“Until somebody mentioned it to me earlier today I wasn’t aware that Ryan spread the ball around so much,” said Hughes. “We don’t set up our offense as ‘You’re going to throw it to him on this play’. I was really excited that Ryan went through his progressions and saw who was open and delivered the ball on time. He threw the ball where (the receivers) could run after the catch. We’ve been placing a big emphasis lately on him putting the ball where the receiver can turn away from the defense and run for extra yards so it was nice to see that.”

Tentler also excelled on the ground, rushing for 108 yards, including an 85-yard touchdown run in the third quarter. That score not only gave Stetson a 16-6 lead but the Hatters gained control of the game.

“The downfield perimeter blocking by the receivers – Chris Crawford had an unbelievable block – made that and 85-yard run. It’s only about a five-yard play without what those guys did on the perimeter. Ryan gets all the accolades for running it, but that’s part of the development we’ve seen. Receivers have taken their downfield blocking much more seriously.”

While Tentler and the offense were piling up the yardage, Stetson’s defense was giving Davidson more than it could handle. The Hatters recorded a season-high four sacks and spent almost as much time in Davidson’s backfield as the Wildcats. Stetson was able to get consistent and deep penetration and Hughes said that was the key to stifling Davidson’s passing game.

“The best pass defense you can have is a great rush,” said Hughes. “The key to killing plays is penetration. Davion Belk was consistently beating the tackle inside, which was fun to see because we’ve had those expectations for him all year long and he just ignited on Saturday. He played the type of game we’ve been looking for him to play.”

Hughes also credited a change in defensive philosophy with Stetson’s effort on Saturday.

“I thought toward the middle of the season we were trying to not give up big plays,” he said. “But what we found is that we’re not developed enough physically to sit in there and go toe-to-toe with other teams. Toward the latter part of the season we started using more movements, more blitzes, and that definitely helps. On Saturday that’s what led to our penetration.

“It doesn’t matter where on the field they’re defending, they defend with the same kind of intensity. When our defense is playing really well it gives our whole team more confidence.”

While Belk and the rest of the defensive line were having their way in the trenches, Donald Payne was his usual self, flying around the field and making one big play after another. Perhaps none of his efforts were quite as important as one that came early in the game.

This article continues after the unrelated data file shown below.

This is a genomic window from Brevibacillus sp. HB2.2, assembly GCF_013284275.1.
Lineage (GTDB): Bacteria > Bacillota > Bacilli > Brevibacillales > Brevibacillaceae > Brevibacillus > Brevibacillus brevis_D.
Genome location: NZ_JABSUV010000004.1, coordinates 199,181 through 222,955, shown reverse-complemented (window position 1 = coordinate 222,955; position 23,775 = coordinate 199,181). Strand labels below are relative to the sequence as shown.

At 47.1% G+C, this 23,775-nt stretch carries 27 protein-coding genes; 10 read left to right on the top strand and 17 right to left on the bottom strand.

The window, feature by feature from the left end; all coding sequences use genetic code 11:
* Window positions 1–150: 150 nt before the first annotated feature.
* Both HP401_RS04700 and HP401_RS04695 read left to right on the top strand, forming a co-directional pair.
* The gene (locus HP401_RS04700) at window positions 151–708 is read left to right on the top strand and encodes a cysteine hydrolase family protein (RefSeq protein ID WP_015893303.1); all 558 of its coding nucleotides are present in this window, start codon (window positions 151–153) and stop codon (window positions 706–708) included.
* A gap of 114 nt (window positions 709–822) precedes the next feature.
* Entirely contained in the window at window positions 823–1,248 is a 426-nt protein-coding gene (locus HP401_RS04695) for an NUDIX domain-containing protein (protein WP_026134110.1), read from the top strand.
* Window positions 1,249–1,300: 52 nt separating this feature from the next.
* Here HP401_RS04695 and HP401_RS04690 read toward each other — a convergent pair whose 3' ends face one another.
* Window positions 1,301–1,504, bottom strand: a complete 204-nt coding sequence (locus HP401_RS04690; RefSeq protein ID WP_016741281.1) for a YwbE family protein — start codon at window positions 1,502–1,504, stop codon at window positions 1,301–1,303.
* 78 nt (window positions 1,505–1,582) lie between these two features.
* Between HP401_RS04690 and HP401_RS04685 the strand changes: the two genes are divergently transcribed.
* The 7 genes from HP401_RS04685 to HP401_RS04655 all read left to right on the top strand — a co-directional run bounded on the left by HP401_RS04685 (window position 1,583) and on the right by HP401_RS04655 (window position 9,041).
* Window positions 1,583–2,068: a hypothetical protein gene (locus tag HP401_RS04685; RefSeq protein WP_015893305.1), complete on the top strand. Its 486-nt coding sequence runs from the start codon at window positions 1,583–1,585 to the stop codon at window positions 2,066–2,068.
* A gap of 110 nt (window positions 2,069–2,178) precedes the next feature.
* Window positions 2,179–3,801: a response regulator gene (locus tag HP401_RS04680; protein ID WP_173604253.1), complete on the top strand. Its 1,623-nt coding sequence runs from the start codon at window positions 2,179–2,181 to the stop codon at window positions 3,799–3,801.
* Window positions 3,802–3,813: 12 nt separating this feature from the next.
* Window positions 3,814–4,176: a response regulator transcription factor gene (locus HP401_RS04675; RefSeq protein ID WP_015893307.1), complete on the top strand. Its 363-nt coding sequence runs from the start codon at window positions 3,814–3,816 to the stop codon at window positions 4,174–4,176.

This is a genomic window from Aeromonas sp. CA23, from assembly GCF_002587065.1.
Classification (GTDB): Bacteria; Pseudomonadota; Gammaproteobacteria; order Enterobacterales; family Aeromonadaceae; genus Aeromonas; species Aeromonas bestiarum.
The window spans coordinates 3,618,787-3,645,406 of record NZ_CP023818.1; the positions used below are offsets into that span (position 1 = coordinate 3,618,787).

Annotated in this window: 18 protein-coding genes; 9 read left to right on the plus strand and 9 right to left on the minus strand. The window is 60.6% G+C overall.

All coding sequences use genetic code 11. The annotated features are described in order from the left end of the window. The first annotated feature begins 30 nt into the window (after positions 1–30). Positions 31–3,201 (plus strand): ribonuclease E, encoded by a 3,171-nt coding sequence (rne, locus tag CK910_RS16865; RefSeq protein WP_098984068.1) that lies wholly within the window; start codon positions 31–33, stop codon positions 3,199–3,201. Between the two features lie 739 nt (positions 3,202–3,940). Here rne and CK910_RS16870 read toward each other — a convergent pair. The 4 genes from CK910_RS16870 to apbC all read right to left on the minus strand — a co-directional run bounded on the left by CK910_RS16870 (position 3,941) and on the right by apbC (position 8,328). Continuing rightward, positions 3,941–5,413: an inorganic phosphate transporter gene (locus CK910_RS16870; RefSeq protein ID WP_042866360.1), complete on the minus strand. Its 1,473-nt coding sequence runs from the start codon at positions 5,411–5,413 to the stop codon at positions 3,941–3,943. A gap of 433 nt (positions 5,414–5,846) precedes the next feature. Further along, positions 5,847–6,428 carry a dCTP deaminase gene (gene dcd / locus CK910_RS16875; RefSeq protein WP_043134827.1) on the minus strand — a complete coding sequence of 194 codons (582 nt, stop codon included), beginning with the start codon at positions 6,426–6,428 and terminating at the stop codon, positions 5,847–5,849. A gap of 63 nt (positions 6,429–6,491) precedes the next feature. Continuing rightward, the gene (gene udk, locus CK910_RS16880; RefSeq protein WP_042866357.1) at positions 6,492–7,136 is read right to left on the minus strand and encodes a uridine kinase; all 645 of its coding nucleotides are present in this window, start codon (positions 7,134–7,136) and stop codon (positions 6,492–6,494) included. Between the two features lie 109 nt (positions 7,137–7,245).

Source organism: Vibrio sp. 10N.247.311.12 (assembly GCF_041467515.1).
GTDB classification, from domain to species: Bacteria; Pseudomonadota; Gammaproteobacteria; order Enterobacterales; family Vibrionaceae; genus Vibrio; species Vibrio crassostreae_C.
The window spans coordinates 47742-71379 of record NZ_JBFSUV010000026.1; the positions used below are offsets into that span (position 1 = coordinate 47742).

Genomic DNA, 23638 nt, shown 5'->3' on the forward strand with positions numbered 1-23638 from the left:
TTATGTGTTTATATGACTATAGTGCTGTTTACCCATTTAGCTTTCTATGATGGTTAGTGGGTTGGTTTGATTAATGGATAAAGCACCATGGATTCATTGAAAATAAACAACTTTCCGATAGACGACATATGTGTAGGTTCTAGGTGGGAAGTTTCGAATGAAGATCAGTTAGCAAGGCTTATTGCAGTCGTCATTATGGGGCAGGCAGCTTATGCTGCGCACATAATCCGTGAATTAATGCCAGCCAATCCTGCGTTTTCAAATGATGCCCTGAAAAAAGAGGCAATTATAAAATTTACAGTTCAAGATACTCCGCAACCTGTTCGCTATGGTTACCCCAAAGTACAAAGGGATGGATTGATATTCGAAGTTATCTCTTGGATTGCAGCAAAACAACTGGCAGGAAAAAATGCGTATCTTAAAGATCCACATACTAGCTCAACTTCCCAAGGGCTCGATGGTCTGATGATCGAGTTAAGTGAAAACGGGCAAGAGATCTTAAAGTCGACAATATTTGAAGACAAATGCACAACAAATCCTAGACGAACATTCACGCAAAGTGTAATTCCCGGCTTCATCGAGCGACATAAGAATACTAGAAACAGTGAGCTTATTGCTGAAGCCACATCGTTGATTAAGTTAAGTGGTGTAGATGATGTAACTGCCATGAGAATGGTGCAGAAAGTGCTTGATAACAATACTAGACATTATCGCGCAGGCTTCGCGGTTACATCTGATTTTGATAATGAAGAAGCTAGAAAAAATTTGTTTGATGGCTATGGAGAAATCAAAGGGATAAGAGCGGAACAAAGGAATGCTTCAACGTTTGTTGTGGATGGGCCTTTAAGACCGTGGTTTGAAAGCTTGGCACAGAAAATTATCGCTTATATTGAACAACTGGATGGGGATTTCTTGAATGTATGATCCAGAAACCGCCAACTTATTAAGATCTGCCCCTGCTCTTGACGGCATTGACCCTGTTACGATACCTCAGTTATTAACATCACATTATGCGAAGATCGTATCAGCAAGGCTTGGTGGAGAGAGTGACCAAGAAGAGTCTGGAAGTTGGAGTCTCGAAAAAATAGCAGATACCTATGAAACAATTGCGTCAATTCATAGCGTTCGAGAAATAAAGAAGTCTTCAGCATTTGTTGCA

With no score and Davidson facing fourth-and-goal from the three yard line, Payne knocked away a would-be touchdown pass in the back of the end zone, keeping the game scoreless and preventing Davidson from seizing the momentum.

“It was a huge play,” Hughes said. “Donald’s play all season has been remarkable. He played a super game. He was not only in the back end knocking passes down, but when we brought him off the edge he had two or three sacks and a number of tackles for losses. He’s just so quick off the edge it’s hard for tackles to get out of their stance.”

But as pleased as Hughes was with Payne’s play, he’s even happier with his leadership and presence.

“In the middle of the season all the accolades he received made Donald feel like he had to make every play. Getting him to trust that his teammates were there, that he didn’t have to be everywhere, he made fewer mistakes. He’s even becoming more mature as to how he’s carrying himself on the field. Things don’t rattle him as much. I see him blossoming into more of a leader. Not just with his play but with how he carries himself as well.”

Hughes sees Saturday’s game and the season finale next week at Mercer as an opportunity for Stetson to gain some momentum as they head into their first official off-season.

“A lot of our hay is to be made in the offseason,” said Hughes. “You have a better taste in your mouth and have a better atmosphere if you have success at the end of the year. It’s very important for us as a team to not miss any opportunity to improve.”

Campus Life is sponsoring a FREE trip to the Stetson University versus Jacksonville University football game this weekend! The bus will depart from Stetson at 10am on Saturday November 16th and will not return until after 7pm. For more information email or visit our Facebook page